// my-blog/frontend/astro.config.mjs

import { defineConfig } from 'astro/config';
import sanity from "@sanity/astro";

export default defineConfig({
  integrations: [sanity({
    projectId: 'YOUR_PROJECT_ID',
    dataset: 'YOUR_DATASET_NAME',
    apiVersion: '2023-02-08',
    useCdn: false,

Your project ID and dataset name can be copied from sanity.config.ts in the studio folder.

With that set up, let's head back to your [slug].astro file, import the Sanity client and use it to fetch your posts, like this:

import { useSanityClient } from "@sanity/astro";

export async function getStaticPaths() {
  const posts = await useSanityClient().fetch(`*[_type == "post"]`);

  return{ slug, title }) => {
    return {
      params: { slug: slug.current },
      props: { title },

const { slug  } = Astro.params;
const { title } = Astro.props;



Within the code fences, we export that same getStaticPaths function as above, but we've made it async, so that we can wait for the data before returning the posts. With useSanityClient, we fetch the posts using its fetch function (note: this is Sanity's fetch function, not the Fetch API).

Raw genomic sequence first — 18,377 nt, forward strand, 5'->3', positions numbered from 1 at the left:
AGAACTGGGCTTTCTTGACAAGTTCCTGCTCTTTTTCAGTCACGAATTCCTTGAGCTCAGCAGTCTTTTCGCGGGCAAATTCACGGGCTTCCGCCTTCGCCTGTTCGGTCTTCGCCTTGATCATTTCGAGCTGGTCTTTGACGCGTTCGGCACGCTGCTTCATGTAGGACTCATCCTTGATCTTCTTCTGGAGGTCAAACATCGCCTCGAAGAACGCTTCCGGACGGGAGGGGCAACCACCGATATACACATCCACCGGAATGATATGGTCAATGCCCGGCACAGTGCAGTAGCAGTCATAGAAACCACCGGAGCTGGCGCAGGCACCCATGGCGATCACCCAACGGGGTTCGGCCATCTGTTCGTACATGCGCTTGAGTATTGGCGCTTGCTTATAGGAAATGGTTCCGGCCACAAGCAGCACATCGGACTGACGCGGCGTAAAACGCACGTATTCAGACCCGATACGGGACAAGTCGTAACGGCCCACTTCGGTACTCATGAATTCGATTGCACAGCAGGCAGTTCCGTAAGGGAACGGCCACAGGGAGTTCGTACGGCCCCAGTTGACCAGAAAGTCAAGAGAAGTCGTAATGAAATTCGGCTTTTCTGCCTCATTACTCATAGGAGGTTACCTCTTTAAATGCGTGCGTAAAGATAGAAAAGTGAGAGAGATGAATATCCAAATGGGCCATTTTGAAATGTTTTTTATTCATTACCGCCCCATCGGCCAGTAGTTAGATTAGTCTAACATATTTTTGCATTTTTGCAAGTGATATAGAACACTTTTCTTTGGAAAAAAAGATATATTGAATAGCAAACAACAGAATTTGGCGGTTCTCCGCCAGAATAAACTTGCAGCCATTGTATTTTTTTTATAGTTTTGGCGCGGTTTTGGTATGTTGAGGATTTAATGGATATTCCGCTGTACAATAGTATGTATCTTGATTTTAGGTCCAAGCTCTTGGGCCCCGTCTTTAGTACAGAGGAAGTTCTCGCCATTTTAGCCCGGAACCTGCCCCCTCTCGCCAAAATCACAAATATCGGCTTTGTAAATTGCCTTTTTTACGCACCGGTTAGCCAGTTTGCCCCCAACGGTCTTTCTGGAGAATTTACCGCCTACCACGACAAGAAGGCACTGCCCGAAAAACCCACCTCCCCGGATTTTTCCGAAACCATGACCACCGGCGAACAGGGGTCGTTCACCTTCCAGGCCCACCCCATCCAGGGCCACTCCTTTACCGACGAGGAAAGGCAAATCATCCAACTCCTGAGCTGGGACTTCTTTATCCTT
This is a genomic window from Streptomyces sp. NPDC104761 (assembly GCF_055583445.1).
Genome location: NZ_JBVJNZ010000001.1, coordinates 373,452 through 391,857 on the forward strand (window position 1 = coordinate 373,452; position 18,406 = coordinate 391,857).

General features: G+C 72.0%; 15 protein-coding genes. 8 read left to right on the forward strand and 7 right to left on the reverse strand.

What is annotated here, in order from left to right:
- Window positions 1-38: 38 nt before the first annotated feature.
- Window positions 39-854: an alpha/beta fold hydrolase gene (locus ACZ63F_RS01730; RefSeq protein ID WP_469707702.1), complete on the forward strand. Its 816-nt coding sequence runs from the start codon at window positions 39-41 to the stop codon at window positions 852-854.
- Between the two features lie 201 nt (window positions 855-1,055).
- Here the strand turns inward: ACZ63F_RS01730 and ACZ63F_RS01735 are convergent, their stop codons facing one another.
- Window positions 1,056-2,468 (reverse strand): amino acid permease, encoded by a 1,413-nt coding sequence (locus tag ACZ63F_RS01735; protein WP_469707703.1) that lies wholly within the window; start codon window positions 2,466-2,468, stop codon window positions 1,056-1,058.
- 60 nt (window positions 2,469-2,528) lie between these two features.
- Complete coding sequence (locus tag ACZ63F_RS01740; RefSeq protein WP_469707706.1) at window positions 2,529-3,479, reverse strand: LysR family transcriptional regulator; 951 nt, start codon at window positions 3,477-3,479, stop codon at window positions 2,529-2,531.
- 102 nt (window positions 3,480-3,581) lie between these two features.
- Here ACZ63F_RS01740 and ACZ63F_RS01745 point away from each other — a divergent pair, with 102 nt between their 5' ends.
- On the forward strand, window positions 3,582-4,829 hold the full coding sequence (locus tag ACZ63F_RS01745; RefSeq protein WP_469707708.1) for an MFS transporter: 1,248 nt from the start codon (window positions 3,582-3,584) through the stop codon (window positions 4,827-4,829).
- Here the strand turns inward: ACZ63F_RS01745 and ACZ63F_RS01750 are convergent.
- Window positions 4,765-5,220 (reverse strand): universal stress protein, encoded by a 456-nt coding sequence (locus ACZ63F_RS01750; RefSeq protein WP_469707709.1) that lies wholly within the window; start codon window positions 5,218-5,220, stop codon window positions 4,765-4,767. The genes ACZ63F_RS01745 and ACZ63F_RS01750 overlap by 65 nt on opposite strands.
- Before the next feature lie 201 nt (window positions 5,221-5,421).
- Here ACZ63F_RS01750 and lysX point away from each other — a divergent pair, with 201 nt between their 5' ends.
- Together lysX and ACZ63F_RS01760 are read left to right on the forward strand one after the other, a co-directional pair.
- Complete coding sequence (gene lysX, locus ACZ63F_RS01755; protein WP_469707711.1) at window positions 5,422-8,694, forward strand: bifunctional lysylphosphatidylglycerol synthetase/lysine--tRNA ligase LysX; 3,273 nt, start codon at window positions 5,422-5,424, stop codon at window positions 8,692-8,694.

The argument we're passing into this fetch function, if you've not seen this syntax before, is a GROQ query.


The GROQ syntax in this tutorial can be read like this:

  • * 👈 select all documents
  • [_type == 'post' && slug.current == $slug] 👈 filter the selection down to documents with the type "post" and those of them who have the same slug to that we have in the parameters
  • [0] 👈 select the first and only one in that list

So that's it! You should now be able to see the title of any of your posts under /post/[the-posts-slug].

If you have a post titled “Hello world” with “hello-world” as the slug, you should be able to find it in localhost:3000/post/hello-world.

6. Render images and rich text

Now that you've seen how to display the title, let's continue to add the other bits of our posts: rich text and author information.